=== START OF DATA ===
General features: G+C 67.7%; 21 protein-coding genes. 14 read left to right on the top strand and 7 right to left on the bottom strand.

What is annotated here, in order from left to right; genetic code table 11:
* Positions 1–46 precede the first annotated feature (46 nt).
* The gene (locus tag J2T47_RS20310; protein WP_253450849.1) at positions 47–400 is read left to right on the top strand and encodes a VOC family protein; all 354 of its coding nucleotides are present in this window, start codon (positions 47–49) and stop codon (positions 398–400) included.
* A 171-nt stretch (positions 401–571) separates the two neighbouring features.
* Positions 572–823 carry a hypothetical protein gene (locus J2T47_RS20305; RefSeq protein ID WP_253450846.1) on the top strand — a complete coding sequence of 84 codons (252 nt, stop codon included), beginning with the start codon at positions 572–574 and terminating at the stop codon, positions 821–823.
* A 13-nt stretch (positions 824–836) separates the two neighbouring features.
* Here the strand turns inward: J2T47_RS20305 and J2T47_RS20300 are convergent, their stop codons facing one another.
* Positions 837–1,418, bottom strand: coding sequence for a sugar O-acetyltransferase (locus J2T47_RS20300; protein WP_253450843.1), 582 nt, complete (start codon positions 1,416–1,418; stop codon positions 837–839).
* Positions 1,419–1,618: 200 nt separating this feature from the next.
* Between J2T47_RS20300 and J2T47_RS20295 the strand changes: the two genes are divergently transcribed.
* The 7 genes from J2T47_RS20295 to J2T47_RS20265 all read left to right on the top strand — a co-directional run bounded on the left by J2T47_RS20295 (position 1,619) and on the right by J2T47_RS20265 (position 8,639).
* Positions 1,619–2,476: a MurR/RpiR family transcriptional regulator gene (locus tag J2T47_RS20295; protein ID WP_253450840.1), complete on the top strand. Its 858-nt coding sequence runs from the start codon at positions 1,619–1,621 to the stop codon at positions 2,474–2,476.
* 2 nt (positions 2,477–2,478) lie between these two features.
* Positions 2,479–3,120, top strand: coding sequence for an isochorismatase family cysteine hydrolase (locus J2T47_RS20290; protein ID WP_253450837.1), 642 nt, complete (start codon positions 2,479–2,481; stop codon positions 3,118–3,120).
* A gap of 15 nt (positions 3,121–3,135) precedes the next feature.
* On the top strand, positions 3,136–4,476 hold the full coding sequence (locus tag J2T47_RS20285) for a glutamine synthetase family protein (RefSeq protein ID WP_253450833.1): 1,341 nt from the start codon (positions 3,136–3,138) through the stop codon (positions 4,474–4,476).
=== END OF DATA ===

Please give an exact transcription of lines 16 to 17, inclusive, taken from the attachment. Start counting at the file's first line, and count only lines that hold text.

* A gap of 15 nt (positions 3,121–3,135) precedes the next feature.
* On the top strand, positions 3,136–4,476 hold the full coding sequence (locus tag J2T47_RS20285) for a glutamine synthetase family protein (RefSeq protein ID WP_253450833.1): 1,341 nt from the start codon (positions 3,136–3,138) through the stop codon (positions 4,474–4,476).